Paleo Diet

Disclaimer: I created this page not to be a complete source of Paleo Diet information, but more like a quick introduction and resource page. I do not care to post ALL that I know of the topic – there are plenty of other people out there doing a great job at educating the masses. Basically, I get a lot of questions about how I eat and why and I created this page to try to explain a bit about it. To sum it up, I am lazy and I’m sick of repeating and emailing the information constantly, so I created this page as a shortcut for me for when I get questions, I can just point people to a website and say “Great! If you’re interested, go read all about it here and if you like what you see, then here are some resources to further your education”. That’s all this page is intended to be. Are we clear? Good! Now, on to the good stuff…

Summary:

I eat mainly protein, vegetables, nuts/seeds and some fruit. I lost 30# without really trying – I didn’t count calories and didn’t fret over portion sizes. I just ate until I was full. Quite frankly, I was surprised at how easily the weight came off and how my body composition changed. It really did change my life and it changed the way I look at food. I see food as fuel and a source of vitamins and minerals, not just something I eat to keep me from starving to death.

You don’t have to starve yourself by eating this way. It’s pretty tasty and you feel full because you are eating lots of protein and fat. If you want to eat this way, you need to cut out the crap food – especially the bread, pasta, etc. Right now, your body is used to running on sugar (grains turn to sugar the minute they enter your body) and you have to get it used to running on fat as its fuel. As your body adapts, it will start to burn excess fat as fuel and you’ll start to lean out and really see changes in your body composition. You don’t want to increase your fat intake while you are still eating the grains, it’s counterproductive.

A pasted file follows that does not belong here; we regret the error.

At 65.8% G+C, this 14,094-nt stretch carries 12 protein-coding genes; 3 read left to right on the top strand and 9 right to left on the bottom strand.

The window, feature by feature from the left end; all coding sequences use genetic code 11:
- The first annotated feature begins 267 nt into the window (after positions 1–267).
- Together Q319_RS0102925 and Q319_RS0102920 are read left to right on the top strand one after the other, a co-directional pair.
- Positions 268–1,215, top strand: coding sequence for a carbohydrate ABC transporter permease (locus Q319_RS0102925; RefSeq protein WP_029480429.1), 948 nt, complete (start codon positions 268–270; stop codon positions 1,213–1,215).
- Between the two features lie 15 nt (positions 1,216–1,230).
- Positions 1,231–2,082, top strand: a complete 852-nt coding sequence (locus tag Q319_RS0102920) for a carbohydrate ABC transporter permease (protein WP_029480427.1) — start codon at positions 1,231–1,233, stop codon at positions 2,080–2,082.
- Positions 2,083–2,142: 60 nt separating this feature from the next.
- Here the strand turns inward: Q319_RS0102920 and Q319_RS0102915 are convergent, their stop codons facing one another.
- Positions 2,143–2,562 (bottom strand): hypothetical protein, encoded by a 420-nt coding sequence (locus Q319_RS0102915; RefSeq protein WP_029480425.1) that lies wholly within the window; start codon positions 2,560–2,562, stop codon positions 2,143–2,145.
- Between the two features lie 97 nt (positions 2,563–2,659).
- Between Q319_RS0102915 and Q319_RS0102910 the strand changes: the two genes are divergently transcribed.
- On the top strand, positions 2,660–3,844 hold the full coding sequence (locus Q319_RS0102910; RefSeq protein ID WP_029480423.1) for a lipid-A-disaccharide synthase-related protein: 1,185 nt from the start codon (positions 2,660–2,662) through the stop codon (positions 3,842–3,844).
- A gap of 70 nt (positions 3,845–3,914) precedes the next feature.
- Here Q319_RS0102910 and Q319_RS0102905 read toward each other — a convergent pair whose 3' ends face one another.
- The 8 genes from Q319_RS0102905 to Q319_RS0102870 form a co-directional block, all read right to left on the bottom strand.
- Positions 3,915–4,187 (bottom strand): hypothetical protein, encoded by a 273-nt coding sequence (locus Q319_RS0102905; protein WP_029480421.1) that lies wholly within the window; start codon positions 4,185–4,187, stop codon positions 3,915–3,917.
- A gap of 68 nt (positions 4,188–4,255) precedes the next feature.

Your diet is 80% of your body composition, working out doesn’t help all that much, it’s more about what you do (or don’t eat). I was out of the gym for 3 months and cheated a good bit and didn’t gain my weight back.

NOTE: The weight won’t come off all at once, I saw a loss of about 1-2# per week. If you want a quick weight loss diet, this might not be your answer. This is a lifestyle change and it requires a shift in how you view food. If you are frustrated at how slowly the weight will come off, just realize that you didn’t gain all of that weight overnight, so it would be silly to expect it to come off overnight, too.

Here’s a quick summary about what foods you should be eating:

Stuff to avoid:

  • Sugar (refined and processed)
  • Soda – even diet – stay away from it. Drink water, tea, coffee – anything without sugar. If you drink coffee with sugar, slowly decrease the amount, you will adapt, I promise (this is from a former sugar addict)
  • Boxed/frozen processed food
  • Fast Food
  • Dairy (milk, cheese, butter)
  • Grains – this includes bread, pasta, gumbo & anything made w/ roux (which is made with flour), rice & corn
  • Legumes (beans, lentils, soy & peanuts). Peanuts are not a nut – they are a legume.